Vardges Sureniants (1860 – 1921) was an Armenian artist, considered the founder of historical painting in Armenia. Born in the Russian Empire in modern-day Georgia, he studied at the Moscow School of Painting, Sculpture and Architecture and then went on to the Academy of Fine Arts in Munich where he continued studying architecture.
Between 1885 – 1887 Sureniants traveled to Persia, his travels greatly influencing his oriental style. We can see that influence in Salomé (1907), where the ornamental details are exquisite. The painting itself is based on the biblical persona of Salomé who, according to the New Testament, demanded and obtained the head of John the Baptizer on a silver platter. In art she is often portrayed as a temptress, a dangerous seductive woman. According to the biblical story, she enchanted her father and his guests by dancing for them, after which Herod, the father, told her to ask him anything and he would deliver. Instructed by her mother, she demanded for the head of John the Baptizer.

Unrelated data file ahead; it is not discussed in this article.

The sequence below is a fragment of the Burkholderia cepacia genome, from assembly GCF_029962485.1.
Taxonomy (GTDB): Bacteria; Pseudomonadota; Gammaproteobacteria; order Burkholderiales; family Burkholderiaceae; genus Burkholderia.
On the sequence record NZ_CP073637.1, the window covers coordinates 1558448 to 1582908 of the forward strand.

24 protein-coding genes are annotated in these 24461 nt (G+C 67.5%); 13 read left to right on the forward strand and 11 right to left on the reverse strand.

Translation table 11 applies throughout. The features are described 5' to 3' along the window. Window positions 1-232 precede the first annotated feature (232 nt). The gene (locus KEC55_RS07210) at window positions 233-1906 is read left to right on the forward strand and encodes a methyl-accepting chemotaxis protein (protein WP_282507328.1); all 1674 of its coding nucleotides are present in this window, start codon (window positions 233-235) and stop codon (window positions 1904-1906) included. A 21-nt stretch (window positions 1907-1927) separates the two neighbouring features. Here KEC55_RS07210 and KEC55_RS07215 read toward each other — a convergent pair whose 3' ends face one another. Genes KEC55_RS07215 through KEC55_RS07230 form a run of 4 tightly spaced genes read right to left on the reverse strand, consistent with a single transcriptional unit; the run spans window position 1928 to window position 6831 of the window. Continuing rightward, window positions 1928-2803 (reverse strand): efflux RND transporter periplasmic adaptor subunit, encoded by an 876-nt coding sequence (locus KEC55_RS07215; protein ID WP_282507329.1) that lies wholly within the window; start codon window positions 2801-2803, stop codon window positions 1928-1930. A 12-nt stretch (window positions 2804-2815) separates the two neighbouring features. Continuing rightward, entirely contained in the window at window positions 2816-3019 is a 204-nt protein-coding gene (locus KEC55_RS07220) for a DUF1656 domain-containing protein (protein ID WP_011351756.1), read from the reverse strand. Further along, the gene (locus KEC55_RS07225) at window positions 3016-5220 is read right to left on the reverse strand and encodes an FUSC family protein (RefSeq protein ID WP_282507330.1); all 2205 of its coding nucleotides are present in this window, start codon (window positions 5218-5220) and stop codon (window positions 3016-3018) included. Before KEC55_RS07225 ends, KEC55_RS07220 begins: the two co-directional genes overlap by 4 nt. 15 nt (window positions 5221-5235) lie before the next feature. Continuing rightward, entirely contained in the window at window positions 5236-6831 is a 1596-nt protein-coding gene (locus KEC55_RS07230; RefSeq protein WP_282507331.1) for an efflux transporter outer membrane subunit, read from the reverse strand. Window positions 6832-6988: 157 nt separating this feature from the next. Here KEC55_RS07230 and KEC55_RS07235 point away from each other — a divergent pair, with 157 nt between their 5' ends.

Blending modernism with orientalism, Sureniants portrays Salomé in a very seductive way while she’s looking down, probably at the severed head of John the Baptizer. She appears ruthless and firm, her hands resting on her hips in a position of dominance. Salomé is fully clothed except for her torso, the whiteness of her skin blending in with the radiance of the clothing and the background. A shawl hangs over her shoulders, partially covering her breasts. She looks powerful, seductive and dominating. Most of all, she looks modern, despite the oriental background and the traditional clothes. She might as well be shooting for the cover of Vogue magazine.